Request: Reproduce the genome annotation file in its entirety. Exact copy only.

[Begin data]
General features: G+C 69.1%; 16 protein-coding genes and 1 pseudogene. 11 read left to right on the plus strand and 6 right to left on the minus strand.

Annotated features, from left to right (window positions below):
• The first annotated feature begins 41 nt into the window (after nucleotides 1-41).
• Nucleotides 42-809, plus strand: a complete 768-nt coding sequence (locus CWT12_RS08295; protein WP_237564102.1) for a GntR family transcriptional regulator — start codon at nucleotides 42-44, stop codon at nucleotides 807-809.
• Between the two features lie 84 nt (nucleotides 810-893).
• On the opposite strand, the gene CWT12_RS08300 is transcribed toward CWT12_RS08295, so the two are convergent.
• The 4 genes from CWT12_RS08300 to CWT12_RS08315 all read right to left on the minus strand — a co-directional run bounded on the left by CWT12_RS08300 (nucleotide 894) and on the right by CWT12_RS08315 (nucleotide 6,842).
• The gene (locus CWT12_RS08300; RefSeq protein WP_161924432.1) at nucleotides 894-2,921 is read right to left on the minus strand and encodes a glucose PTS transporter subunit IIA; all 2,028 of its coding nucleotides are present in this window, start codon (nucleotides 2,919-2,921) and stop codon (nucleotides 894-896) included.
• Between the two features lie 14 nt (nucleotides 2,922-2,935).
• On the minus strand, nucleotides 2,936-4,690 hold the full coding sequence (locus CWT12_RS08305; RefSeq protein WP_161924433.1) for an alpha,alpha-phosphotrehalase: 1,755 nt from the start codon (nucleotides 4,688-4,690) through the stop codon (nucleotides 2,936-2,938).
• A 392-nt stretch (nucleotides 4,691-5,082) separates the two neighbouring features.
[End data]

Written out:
General features: G+C 69.1%; 16 protein-coding genes and 1 pseudogene. 11 read left to right on the plus strand and 6 right to left on the minus strand.

Annotated features, from left to right (window positions below):
• The first annotated feature begins 41 nt into the window (after nucleotides 1-41).
• Nucleotides 42-809, plus strand: a complete 768-nt coding sequence (locus CWT12_RS08295; protein WP_237564102.1) for a GntR family transcriptional regulator — start codon at nucleotides 42-44, stop codon at nucleotides 807-809.
• Between the two features lie 84 nt (nucleotides 810-893).
• On the opposite strand, the gene CWT12_RS08300 is transcribed toward CWT12_RS08295, so the two are convergent.
• The 4 genes from CWT12_RS08300 to CWT12_RS08315 all read right to left on the minus strand — a co-directional run bounded on the left by CWT12_RS08300 (nucleotide 894) and on the right by CWT12_RS08315 (nucleotide 6,842).
• The gene (locus CWT12_RS08300; RefSeq protein WP_161924432.1) at nucleotides 894-2,921 is read right to left on the minus strand and encodes a glucose PTS transporter subunit IIA; all 2,028 of its coding nucleotides are present in this window, start codon (nucleotides 2,919-2,921) and stop codon (nucleotides 894-896) included.
• Between the two features lie 14 nt (nucleotides 2,922-2,935).
• On the minus strand, nucleotides 2,936-4,690 hold the full coding sequence (locus CWT12_RS08305; RefSeq protein WP_161924433.1) for an alpha,alpha-phosphotrehalase: 1,755 nt from the start codon (nucleotides 4,688-4,690) through the stop codon (nucleotides 2,936-2,938).
• A 392-nt stretch (nucleotides 4,691-5,082) separates the two neighbouring features.